What would the Hardy Boys be like if their career paths hadnít gone the way theyíd planned, they drove around in a white panel truck, lived together in a derelict part of town and drank too much beer? Maybe they would have turned out something like Don Brunsís likably humorous duo of Skip Moore and James Lessor, who always seem to get themselves into jams and somehow miraculously get out of them again, alive - at least most of the time, except in Brunsís latest novel to feature Lessor and Moore, Stuff to Spy For, in which Skip Moore dies.
Yes, I said it - he dies. Iím not giving away any spoilers, though
- Skip, the first-person narrator, reveals the fact of his death in the Prologue:
Iíd always heard that when you died your entire life passes before your eyes.
You see all the people you knew, all of your relatives, alive and dead. In a flash
you see your friends from high school and college, and Iím pretty sure that would
include all of your girlfriends. My mother once told me that you would see all
the good things and bad things that youíd done with your life, and she warned me
that Iíd better have a lot of good things to look at.
Death is not always the final end of life, as anyone who has ever died and been revived can tell you - as is ultimately the case with Skip, so donít shed a tear. Fans of this series can look forward to many more Lessor and Moore adventures to come. And, of course, what one does or doesnít do with his or her life is whatís most important. Everything in Stuff to Spy For that leads up to Skipís death - the stuff he does with his life - is what makes Stuff to Spy For the truly entertaining, cool and suspenseful read that it is.
Skip Moore is employed at the start of the novel in Carol City, Florida, installing security systems for a second-rate business. Heís got the chance of a lifetime: installing a system for Synco Systems. If he does well and completes the job in time, heíll earn a sizable bonus. Synco Systems, in turn, has a security contract with the Defense Department and wants to improve its own security, so has hired the company Skip works for. Skip asks his friend, James, if heíd like to take a break from his job at Capín Crab for the two weeks it will take to install the system - as a supervisor for the princely sum of 12 dollars an hour. James gladly comes on board, and the duo embark on their latest adventure.
Who does skip meet at Synco Systems on his first day there but Sarah Crumbly, the hot cheerleader-type girl he went out with a few times in high school, lost track of and always wondered about. Sheís still as beautiful as ever, but now sheís the mistress of the president of Synco Systems, Sandler (Sandy) Conroy; Sandyís wife is the daughter of the owner of the company. Sarah asks Skip to pretend to be her girlfriend to throw suspicion off of her involvement with Sandy. For that and for parking his car outside Sarahís apartment building a few nights a week, sheíll pay Skip another ten thousand dollars on top of the commission and bonus heís already planning on earning if all goes well. With him and James Lessor on the job, what could possibly go wrong?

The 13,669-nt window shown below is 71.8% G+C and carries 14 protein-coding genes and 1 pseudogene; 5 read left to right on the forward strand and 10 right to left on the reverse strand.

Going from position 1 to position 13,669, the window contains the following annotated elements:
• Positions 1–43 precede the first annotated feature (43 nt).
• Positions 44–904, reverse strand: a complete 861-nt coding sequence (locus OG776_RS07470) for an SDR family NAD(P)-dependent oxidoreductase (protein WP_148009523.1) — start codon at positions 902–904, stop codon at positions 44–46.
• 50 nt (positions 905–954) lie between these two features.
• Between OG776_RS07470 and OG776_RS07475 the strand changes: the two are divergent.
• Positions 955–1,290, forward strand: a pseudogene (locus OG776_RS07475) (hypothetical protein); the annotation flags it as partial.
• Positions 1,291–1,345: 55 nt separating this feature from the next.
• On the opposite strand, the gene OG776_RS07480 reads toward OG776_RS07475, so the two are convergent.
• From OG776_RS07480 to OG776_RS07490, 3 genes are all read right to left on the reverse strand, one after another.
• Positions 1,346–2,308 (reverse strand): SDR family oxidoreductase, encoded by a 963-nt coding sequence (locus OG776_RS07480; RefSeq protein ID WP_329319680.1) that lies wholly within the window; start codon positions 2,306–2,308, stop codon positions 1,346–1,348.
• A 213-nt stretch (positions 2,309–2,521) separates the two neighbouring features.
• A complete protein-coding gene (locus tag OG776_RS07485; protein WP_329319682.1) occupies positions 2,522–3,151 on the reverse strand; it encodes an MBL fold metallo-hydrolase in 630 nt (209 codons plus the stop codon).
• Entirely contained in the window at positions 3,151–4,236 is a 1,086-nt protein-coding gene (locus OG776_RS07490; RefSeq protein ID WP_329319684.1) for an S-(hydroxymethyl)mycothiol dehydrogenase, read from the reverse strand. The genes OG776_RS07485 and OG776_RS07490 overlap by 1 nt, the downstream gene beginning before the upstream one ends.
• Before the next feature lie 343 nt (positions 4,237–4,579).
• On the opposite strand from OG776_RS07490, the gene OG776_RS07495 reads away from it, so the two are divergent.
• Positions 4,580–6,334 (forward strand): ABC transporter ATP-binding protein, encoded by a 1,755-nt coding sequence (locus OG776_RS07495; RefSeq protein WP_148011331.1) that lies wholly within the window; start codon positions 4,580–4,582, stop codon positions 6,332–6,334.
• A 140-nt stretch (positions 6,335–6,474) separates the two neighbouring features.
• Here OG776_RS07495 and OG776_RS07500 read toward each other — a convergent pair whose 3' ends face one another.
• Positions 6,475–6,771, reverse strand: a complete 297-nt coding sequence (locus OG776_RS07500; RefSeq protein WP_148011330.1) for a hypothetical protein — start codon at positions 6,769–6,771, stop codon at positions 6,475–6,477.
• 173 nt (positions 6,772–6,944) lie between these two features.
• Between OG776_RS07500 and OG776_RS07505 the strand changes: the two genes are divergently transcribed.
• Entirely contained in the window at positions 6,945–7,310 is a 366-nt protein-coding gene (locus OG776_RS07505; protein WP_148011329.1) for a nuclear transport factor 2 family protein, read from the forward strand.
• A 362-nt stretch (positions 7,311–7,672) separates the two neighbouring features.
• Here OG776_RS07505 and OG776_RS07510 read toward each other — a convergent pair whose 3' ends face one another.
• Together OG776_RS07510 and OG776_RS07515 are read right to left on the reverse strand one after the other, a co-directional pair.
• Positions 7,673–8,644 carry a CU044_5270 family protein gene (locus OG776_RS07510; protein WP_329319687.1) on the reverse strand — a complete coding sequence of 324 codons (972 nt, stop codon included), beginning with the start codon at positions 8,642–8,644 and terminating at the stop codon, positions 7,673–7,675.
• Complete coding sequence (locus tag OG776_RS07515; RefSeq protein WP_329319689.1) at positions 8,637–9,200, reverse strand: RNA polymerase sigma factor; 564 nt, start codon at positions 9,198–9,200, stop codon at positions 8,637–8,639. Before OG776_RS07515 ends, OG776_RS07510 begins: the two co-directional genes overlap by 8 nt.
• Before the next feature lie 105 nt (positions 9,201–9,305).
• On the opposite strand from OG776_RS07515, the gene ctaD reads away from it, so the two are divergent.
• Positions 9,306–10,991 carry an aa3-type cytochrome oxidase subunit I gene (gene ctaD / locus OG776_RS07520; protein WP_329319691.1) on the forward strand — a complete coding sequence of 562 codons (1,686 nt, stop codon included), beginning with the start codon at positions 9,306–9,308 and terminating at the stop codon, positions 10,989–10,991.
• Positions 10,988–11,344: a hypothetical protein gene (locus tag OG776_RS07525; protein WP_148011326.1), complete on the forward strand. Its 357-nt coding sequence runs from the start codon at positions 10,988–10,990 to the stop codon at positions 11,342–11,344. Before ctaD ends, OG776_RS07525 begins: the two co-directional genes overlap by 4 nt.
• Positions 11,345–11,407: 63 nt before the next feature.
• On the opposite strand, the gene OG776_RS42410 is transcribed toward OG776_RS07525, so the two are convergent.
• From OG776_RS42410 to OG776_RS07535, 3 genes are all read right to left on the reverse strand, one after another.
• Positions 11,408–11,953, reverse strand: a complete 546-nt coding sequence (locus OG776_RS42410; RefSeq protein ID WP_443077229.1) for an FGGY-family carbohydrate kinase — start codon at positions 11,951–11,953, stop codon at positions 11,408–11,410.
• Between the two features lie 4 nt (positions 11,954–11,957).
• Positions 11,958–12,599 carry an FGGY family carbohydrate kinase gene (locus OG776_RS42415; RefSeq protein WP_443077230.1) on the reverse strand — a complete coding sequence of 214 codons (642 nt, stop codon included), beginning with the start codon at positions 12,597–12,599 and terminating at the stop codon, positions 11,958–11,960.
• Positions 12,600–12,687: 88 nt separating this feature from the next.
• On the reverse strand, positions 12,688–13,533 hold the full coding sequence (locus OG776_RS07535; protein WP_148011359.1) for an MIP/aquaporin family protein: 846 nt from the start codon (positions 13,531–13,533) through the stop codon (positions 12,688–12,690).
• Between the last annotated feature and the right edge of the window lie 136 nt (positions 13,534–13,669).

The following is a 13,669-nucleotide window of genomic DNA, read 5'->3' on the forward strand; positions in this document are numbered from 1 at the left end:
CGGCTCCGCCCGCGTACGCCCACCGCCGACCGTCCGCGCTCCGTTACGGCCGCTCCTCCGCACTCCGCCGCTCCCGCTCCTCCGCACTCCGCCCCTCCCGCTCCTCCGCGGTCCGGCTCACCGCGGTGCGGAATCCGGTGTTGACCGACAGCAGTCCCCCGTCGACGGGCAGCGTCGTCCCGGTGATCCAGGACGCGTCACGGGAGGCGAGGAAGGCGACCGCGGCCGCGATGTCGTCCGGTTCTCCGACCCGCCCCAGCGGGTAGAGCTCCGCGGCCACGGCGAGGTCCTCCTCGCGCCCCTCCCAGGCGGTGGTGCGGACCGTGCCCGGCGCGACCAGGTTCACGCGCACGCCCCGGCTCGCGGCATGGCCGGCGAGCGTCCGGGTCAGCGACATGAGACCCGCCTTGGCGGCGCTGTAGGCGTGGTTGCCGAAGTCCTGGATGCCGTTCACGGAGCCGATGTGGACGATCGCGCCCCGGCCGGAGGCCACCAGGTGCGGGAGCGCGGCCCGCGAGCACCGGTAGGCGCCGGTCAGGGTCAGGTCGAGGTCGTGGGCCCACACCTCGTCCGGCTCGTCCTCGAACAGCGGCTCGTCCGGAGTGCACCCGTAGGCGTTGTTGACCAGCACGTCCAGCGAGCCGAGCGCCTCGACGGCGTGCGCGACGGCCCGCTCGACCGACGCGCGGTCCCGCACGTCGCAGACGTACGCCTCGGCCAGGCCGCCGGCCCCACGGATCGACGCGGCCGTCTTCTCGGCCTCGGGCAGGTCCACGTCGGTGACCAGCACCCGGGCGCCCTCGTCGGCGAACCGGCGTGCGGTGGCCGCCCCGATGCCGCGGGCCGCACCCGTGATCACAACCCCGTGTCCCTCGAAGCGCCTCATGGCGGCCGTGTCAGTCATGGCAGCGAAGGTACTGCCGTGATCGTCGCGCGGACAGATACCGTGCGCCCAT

As it happens, plenty. The Chinese are after codes Sandy has in his computer so they can gain access to the DoDís secrets. Skip and James one of Synco Systemís security personnel is spying on them, especially when they discover a GPS device attached with magnets under the gas tank of their white truck. Sandyís wife, believing (rightly) that her husband is having an affair and that someone may be planning an attempt on her life, meets with Skip at the seedy Red Derby bar, offering him an additional ten grand to find out who is trying to kill her.
Moore stands to make a crapload of money. All he has to do is set up his own spy system, purchasing things like cameras disguised as smoke detectors and power strips, and a GPS tracking device like the one found under the truck. Luckily, James knows an acquaintance who owns a shop that sells such equipment. Reasoning that he canít afford not to purchase at least some equipment if itíll help him earn beaucoup bucks, he does. Skip and James go into the spy business to protect and insure Skipís potential windfall, as well as potentially stopping the DoDís defense secrets from falling into the wrong hands.
Stuff to Spy For works because of its humor, the inept likability of its two main characters and its copious plot twists. Don Bruns has earned many writing awards for his excellent novels, and he is one of my favorite contemporary mystery/thriller authors.
In addition to his Skip Moore/James Lessor ďStuffÖĒ series, Bruns authors another series starring music journalist Mick Sever and set on tropical islands, such as Bahama Burnout and St. Barts Breakdown. These well-written gems can be read and enjoyed as stand-alone novels, but do yourself a favor and read them all.